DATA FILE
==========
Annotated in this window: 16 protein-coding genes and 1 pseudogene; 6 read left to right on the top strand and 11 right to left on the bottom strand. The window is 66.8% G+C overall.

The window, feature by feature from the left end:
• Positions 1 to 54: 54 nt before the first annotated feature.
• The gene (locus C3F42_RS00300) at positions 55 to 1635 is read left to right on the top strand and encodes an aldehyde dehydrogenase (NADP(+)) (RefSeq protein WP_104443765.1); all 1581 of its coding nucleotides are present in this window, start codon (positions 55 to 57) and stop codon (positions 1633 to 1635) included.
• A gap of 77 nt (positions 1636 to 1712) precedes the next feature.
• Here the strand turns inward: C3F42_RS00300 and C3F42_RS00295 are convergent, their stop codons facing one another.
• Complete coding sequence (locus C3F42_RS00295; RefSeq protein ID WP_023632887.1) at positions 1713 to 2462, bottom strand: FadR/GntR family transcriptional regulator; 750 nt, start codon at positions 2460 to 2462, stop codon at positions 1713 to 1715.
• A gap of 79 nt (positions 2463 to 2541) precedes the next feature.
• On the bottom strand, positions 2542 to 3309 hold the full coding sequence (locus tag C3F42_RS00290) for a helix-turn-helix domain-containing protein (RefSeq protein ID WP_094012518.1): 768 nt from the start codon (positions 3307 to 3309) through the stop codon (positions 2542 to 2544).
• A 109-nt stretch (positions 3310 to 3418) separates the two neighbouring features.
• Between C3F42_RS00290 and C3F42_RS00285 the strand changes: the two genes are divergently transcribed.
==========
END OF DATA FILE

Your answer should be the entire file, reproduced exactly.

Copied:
Annotated in this window: 16 protein-coding genes and 1 pseudogene; 6 read left to right on the top strand and 11 right to left on the bottom strand. The window is 66.8% G+C overall.

The window, feature by feature from the left end:
• Positions 1 to 54: 54 nt before the first annotated feature.
• The gene (locus C3F42_RS00300) at positions 55 to 1635 is read left to right on the top strand and encodes an aldehyde dehydrogenase (NADP(+)) (RefSeq protein WP_104443765.1); all 1581 of its coding nucleotides are present in this window, start codon (positions 55 to 57) and stop codon (positions 1633 to 1635) included.
• A gap of 77 nt (positions 1636 to 1712) precedes the next feature.
• Here the strand turns inward: C3F42_RS00300 and C3F42_RS00295 are convergent, their stop codons facing one another.
• Complete coding sequence (locus C3F42_RS00295; RefSeq protein ID WP_023632887.1) at positions 1713 to 2462, bottom strand: FadR/GntR family transcriptional regulator; 750 nt, start codon at positions 2460 to 2462, stop codon at positions 1713 to 1715.
• A gap of 79 nt (positions 2463 to 2541) precedes the next feature.
• On the bottom strand, positions 2542 to 3309 hold the full coding sequence (locus tag C3F42_RS00290) for a helix-turn-helix domain-containing protein (RefSeq protein ID WP_094012518.1): 768 nt from the start codon (positions 3307 to 3309) through the stop codon (positions 2542 to 2544).
• A 109-nt stretch (positions 3310 to 3418) separates the two neighbouring features.
• Between C3F42_RS00290 and C3F42_RS00285 the strand changes: the two genes are divergently transcribed.